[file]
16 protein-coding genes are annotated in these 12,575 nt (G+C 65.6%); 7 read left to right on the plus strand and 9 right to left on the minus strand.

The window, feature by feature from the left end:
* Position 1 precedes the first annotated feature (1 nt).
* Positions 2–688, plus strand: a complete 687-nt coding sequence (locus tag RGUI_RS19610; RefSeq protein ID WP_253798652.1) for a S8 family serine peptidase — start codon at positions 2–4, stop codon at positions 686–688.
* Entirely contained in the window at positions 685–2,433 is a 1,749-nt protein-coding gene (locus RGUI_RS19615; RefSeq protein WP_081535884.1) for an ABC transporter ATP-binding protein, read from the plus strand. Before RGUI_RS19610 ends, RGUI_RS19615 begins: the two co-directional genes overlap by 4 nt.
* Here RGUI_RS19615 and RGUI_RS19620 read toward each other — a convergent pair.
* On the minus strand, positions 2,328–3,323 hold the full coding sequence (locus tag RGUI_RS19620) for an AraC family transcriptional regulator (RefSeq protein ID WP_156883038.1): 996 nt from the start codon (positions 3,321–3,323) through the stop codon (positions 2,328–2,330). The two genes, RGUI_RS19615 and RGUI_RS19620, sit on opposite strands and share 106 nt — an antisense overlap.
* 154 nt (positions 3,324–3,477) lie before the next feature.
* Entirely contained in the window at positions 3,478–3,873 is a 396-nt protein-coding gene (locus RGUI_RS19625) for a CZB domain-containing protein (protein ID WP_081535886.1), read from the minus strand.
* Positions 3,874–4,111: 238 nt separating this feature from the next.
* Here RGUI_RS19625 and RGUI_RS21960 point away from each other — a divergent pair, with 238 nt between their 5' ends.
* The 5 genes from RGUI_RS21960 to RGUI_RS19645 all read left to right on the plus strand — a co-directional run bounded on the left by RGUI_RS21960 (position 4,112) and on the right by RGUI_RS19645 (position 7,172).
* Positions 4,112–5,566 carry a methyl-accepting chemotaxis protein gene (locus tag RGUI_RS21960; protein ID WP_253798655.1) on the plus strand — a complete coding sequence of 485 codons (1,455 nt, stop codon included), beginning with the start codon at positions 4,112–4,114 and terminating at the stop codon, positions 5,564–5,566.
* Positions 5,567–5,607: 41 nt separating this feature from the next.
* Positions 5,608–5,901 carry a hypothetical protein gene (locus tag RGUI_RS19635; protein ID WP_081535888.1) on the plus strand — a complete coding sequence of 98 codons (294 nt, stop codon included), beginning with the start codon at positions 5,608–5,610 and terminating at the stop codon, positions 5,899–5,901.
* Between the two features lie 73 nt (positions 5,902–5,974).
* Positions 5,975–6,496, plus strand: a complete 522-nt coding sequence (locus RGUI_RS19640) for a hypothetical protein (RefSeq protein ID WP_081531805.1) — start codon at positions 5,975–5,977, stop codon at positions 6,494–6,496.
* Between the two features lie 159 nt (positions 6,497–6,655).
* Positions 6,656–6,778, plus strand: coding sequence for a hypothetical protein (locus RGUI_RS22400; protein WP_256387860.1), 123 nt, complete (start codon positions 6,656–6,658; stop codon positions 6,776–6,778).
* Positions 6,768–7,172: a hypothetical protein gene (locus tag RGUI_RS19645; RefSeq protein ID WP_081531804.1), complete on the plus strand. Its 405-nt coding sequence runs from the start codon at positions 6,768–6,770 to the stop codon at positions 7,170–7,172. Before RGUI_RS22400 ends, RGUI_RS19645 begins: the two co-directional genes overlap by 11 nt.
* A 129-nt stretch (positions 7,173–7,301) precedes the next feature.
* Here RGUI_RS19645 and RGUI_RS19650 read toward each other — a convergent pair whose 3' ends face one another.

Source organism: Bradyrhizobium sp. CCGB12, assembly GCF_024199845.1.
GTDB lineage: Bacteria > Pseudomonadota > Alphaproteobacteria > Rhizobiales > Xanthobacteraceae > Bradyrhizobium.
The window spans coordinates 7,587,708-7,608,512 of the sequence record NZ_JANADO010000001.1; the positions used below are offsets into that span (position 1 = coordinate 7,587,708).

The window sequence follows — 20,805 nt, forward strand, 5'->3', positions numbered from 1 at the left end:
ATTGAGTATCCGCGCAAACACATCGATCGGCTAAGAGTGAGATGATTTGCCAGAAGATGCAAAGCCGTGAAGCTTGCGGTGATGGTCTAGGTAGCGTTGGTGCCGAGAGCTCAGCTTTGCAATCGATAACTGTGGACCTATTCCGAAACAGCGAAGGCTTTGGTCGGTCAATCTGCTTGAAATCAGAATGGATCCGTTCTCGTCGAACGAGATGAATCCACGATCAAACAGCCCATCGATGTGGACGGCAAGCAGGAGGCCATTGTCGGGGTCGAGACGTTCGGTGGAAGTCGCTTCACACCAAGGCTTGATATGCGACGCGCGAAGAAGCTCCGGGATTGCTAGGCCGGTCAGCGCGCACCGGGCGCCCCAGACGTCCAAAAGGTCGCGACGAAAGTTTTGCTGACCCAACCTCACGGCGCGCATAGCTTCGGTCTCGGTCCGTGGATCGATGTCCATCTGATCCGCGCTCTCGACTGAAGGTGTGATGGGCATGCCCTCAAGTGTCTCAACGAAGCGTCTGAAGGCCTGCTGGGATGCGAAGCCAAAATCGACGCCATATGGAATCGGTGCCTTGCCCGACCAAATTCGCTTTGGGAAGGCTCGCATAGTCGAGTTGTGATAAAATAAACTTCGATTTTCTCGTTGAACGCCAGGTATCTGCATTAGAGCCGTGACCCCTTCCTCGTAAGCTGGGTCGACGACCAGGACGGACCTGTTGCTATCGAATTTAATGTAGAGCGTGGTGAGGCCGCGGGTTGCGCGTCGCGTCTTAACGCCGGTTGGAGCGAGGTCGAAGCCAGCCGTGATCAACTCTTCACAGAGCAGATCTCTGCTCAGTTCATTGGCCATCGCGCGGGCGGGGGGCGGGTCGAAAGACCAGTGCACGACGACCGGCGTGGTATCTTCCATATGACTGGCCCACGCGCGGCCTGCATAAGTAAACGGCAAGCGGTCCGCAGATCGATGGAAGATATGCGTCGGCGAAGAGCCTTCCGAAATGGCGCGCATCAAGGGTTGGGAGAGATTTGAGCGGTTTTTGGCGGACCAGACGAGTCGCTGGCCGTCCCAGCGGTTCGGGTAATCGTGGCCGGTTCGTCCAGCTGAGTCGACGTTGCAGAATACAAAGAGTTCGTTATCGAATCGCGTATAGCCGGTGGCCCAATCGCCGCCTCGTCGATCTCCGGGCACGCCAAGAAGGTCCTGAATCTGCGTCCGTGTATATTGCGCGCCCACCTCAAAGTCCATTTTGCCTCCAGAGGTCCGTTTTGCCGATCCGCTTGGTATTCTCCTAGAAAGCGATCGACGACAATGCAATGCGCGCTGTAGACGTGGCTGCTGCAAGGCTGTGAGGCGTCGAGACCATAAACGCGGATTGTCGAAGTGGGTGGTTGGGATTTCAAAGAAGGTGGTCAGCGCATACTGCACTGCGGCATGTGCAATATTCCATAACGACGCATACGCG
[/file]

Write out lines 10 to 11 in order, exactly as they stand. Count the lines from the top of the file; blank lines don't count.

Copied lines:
* Positions 3,874–4,111: 238 nt separating this feature from the next.
* Here RGUI_RS19625 and RGUI_RS21960 point away from each other — a divergent pair, with 238 nt between their 5' ends.